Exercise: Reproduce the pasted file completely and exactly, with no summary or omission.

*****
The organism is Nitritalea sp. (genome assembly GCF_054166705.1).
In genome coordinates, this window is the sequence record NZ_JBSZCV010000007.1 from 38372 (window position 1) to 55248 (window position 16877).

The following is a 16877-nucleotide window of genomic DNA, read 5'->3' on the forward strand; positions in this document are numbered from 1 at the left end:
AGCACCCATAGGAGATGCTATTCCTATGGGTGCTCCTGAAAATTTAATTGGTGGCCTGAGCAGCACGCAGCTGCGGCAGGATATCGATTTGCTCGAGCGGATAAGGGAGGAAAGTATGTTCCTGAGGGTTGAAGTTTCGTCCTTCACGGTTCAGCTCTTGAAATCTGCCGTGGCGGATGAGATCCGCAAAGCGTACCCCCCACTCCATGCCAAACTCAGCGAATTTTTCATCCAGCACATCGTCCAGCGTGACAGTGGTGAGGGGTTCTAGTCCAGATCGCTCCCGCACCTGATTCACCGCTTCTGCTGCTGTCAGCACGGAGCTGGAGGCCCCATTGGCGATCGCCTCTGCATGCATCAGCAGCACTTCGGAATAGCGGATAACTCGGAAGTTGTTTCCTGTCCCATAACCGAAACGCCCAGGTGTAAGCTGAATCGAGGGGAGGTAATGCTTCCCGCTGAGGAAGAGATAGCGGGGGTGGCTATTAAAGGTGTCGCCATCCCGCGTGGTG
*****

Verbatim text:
The organism is Nitritalea sp. (genome assembly GCF_054166705.1).
In genome coordinates, this window is the sequence record NZ_JBSZCV010000007.1 from 38372 (window position 1) to 55248 (window position 16877).

The following is a 16877-nucleotide window of genomic DNA, read 5'->3' on the forward strand; positions in this document are numbered from 1 at the left end:
AGCACCCATAGGAGATGCTATTCCTATGGGTGCTCCTGAAAATTTAATTGGTGGCCTGAGCAGCACGCAGCTGCGGCAGGATATCGATTTGCTCGAGCGGATAAGGGAGGAAAGTATGTTCCTGAGGGTTGAAGTTTCGTCCTTCACGGTTCAGCTCTTGAAATCTGCCGTGGCGGATGAGATCCGCAAAGCGTACCCCCCACTCCATGCCAAACTCAGCGAATTTTTCATCCAGCACATCGTCCAGCGTGACAGTGGTGAGGGGTTCTAGTCCAGATCGCTCCCGCACCTGATTCACCGCTTCTGCTGCTGTCAGCACGGAGCTGGAGGCCCCATTGGCGATCGCCTCTGCATGCATCAGCAGCACTTCGGAATAGCGGATAACTCGGAAGTTGTTTCCTGTCCCATAACCGAAACGCCCAGGTGTAAGCTGAATCGAGGGGAGGTAATGCTTCCCGCTGAGGAAGAGATAGCGGGGGTGGCTATTAAAGGTGTCGCCATCCCGCGTGGTG